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‘Took Me One Full Day to File Income Tax Returns’: Supreme Court Judge Rues Complicated Filing Process

Justice Sanjiv Khanna on Friday said the process of filing income tax returns was such that he could not finish the job earlier.

Justice Sanjiv Khanna on Friday said the process of filing income tax returns was such that he could not finish the job earlier.

Justice Sanjiv Khanna on Friday echoed the sentiments of many a taxpayer who try to file their ITRs on their own.

Utkarsh Anand
  • CNN-News18
  • Last Updated: June 20, 2020, 1:54 PM IST
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The cumbersome process of filing income tax returns (ITR) concerns all — even a Supreme Court judge.

Justice Sanjiv Khanna on Friday echoed the sentiments of many a taxpayer who try to file their ITRs on their own.

"I file my income tax returns myself. And it took me one full day to do it," said the judge, while being part of a bench which was hearing a matter relating to tax credit.

The judge was emphatic that the process was such that he could not finish the job earlier. "I just could not do it before," added Justice Khanna.

The bench, headed by Justice AM Khanwilkar, was sharing its concerns with Solicitor General Tushar Mehta, who appeared for the central government in the matter.

The case related to time limit prescribed under Rule 117 of Central Goods and Services Tax Rules, 2017 (CGST Rules).

The Delhi High Court had ruled that Rule 117 is directory and not mandatory and hence time limit of 3 years under the residuary provisions of the Limitation Act 1963 (Limitation Act) would apply since credit of taxes paid on inputs is a vested right.

In order to carry forward the amount of CENVAT credit accrued till 30 June 2017, i.e. the last day before the introduction of GST, taxpayers require filile a declaration in form GST TRAN-1 (TRAN-1).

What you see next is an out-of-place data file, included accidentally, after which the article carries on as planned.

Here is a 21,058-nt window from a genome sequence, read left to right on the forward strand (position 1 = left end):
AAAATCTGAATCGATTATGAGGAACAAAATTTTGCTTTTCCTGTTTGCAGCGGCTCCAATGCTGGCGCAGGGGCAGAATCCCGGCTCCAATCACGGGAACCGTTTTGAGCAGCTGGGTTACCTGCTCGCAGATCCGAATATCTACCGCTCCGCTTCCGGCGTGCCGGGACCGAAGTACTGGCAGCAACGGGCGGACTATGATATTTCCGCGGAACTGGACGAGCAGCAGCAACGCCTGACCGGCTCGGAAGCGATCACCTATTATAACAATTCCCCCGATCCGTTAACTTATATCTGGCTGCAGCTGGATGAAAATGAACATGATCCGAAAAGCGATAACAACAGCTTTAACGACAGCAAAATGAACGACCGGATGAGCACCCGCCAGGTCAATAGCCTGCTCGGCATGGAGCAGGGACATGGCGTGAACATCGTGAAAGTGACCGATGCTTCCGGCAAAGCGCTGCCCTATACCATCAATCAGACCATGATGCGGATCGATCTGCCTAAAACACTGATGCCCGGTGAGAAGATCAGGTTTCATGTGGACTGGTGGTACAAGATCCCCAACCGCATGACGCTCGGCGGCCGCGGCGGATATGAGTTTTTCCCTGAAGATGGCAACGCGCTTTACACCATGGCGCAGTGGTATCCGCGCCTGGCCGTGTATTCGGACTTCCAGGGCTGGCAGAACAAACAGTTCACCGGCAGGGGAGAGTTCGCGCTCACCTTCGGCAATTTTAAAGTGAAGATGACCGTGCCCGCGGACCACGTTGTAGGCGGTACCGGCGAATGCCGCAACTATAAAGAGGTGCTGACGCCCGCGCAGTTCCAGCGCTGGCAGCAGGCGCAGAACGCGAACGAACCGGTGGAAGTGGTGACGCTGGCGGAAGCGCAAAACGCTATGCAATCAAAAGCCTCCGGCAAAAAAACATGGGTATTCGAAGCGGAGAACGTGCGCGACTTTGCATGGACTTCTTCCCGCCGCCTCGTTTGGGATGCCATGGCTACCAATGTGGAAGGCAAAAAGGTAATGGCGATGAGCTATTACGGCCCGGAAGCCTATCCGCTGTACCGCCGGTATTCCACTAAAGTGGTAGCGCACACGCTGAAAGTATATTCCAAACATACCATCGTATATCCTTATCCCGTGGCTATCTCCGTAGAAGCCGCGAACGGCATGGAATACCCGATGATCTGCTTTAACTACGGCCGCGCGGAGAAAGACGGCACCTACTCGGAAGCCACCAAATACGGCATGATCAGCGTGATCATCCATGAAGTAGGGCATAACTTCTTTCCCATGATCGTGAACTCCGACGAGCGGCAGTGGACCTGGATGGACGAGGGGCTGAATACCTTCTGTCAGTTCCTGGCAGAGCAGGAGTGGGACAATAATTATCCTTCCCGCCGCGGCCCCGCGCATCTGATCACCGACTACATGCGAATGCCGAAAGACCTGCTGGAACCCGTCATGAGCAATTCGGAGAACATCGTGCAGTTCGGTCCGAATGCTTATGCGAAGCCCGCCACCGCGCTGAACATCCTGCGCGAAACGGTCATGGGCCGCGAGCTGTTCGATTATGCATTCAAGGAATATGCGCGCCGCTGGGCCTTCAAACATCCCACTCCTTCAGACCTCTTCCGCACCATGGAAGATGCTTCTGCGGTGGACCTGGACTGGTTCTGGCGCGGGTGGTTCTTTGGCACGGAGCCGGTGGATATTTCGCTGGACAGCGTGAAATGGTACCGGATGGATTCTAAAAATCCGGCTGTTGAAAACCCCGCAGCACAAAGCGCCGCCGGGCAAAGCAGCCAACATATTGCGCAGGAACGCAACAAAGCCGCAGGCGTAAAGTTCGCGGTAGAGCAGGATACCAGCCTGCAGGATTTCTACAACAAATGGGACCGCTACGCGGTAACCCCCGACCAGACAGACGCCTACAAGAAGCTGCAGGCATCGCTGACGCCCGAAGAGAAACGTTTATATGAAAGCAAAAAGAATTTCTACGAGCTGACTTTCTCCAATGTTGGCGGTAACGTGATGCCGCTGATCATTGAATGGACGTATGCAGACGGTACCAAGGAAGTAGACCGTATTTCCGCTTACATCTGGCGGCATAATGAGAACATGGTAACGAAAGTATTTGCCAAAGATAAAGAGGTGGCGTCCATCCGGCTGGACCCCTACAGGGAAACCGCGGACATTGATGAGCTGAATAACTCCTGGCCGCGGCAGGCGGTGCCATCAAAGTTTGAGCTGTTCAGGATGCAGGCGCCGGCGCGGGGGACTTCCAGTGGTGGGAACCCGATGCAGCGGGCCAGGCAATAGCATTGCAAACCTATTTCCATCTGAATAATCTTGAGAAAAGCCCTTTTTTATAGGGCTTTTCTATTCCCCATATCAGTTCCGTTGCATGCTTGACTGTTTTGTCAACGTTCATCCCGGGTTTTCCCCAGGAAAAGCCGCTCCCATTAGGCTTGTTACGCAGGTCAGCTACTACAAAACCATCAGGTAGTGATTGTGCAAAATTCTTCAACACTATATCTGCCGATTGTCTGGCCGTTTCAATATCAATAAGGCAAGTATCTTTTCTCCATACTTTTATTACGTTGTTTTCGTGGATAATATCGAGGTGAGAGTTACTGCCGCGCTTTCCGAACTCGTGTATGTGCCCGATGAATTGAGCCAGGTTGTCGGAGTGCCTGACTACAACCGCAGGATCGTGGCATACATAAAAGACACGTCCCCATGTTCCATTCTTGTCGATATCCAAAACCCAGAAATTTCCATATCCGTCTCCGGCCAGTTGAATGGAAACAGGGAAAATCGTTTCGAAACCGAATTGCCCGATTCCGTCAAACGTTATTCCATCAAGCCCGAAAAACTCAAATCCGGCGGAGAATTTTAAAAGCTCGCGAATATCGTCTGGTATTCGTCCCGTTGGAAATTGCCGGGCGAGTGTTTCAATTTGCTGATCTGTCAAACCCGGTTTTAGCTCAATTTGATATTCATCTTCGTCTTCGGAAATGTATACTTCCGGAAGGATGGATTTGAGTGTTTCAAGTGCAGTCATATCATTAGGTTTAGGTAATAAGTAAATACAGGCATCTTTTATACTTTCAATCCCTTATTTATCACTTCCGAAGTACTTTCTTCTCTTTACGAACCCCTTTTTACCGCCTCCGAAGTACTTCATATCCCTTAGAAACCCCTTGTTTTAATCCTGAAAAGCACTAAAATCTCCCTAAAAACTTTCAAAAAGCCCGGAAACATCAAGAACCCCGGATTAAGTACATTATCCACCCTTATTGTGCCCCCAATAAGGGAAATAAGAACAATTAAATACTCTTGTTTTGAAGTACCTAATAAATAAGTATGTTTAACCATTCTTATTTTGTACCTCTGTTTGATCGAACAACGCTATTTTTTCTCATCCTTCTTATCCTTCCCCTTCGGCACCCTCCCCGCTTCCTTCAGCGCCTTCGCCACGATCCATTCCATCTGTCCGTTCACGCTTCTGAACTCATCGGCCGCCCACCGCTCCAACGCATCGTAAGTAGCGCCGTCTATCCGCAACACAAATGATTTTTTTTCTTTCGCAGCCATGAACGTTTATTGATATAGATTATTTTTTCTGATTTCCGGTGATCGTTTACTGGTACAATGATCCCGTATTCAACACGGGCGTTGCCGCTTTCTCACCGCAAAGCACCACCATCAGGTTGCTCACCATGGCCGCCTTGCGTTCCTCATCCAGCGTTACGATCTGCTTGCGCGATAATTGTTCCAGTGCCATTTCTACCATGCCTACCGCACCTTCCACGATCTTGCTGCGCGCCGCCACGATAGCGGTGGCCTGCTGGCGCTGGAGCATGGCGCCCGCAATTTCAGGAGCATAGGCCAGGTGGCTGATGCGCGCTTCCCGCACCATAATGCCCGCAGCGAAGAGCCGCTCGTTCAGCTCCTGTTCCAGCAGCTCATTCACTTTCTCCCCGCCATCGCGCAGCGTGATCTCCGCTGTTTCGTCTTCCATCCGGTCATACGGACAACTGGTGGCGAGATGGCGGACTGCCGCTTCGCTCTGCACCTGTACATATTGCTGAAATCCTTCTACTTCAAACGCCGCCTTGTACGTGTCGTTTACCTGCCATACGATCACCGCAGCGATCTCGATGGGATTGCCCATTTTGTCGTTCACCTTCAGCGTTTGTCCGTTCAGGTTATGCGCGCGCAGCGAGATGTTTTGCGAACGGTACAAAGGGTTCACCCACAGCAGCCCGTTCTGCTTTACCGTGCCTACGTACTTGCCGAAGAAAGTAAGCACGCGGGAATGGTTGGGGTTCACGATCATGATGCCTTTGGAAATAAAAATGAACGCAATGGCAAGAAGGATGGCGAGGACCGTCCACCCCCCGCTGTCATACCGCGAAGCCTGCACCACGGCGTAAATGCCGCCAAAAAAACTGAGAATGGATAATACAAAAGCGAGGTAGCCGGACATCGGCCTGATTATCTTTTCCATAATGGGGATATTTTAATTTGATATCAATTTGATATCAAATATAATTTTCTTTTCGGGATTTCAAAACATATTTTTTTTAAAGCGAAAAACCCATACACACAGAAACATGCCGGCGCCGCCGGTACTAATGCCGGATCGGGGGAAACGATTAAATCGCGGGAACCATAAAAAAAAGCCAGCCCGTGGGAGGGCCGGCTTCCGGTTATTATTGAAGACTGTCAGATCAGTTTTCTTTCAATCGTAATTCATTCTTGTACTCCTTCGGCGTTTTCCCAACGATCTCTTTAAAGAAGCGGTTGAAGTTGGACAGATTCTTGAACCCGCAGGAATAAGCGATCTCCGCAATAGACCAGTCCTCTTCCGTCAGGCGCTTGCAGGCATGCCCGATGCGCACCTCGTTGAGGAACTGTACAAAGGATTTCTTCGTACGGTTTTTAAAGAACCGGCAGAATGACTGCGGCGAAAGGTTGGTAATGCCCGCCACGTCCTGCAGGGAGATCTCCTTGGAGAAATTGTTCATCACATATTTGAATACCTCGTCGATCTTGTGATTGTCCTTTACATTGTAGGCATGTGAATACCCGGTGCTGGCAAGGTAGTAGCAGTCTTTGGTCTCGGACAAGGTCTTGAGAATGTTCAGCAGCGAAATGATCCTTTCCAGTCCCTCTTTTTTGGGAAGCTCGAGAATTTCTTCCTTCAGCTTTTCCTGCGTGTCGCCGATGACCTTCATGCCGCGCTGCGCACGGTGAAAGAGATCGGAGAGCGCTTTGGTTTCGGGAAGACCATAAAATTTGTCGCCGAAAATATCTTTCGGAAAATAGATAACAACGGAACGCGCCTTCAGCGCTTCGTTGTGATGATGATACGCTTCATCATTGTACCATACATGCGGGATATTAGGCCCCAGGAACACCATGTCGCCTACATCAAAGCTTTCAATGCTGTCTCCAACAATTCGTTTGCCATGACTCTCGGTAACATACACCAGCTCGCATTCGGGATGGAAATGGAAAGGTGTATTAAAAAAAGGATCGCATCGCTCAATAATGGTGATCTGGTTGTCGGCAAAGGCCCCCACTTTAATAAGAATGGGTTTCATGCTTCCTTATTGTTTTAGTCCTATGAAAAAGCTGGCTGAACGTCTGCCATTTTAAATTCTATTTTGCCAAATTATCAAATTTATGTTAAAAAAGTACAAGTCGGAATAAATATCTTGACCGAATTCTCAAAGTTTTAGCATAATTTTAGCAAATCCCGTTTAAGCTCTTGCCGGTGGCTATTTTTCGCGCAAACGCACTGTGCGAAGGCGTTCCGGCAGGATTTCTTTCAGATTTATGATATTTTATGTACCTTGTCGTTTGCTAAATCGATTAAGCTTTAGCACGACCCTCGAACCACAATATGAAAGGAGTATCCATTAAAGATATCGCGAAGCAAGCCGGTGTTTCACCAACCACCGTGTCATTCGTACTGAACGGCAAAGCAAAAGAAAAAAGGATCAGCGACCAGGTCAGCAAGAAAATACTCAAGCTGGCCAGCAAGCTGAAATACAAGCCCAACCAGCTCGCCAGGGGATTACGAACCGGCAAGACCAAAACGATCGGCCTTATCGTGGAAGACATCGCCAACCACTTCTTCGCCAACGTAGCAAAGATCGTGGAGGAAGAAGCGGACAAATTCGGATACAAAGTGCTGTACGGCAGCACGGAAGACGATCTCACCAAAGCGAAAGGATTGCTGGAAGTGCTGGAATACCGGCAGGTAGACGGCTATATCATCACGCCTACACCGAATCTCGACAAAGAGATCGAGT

The CGST Rules prescribed a time limit of 90 days for such transition, which was extended only in case of technical glitches, and hosts of taxpayers could not do it due to various reasons, including system fault and technical glitches but did not fall within the criteria fixed by the Government.

As they laid challenges to the time limit fixed under Rule 117, the Delhi High Court ruled that transactional credit was a vested right and rued several taxpayers were unable to file the form due to inefficiencies of the GSTN portal which was beyond the control of the taxpayers.

The government challenged this order before the Supreme Court, which also asked the Solicitor General to look at various technical snags that may render a taxpayer enable to fill up TRAN-I forms.

"Shouldn't the government be more receptive when technological constraints and deficiencies deny people of the benefits they are otherwise entitled to?" the court asked Mehta.

It added: "We are of the belief when there is no negligence on the part of a party but it is due to the technical difficulties then the government should not penalize the industries."

Mehta, on his part, replied: "We have done everything. We set up an expert Committee and issued new instructions to the Commissioners as well."

The bench, however, asked the law officer to look into these issues and impress upon the authorities to examine it.

It issued notices to Brand Equity Treaties Limited, and tagged this matter with a bunch of other cases where similar issues have been raised.

The apex court noted that different high courts have taken different views in the interpretation of the impugned rule, and hence an authoritative decision will be required.

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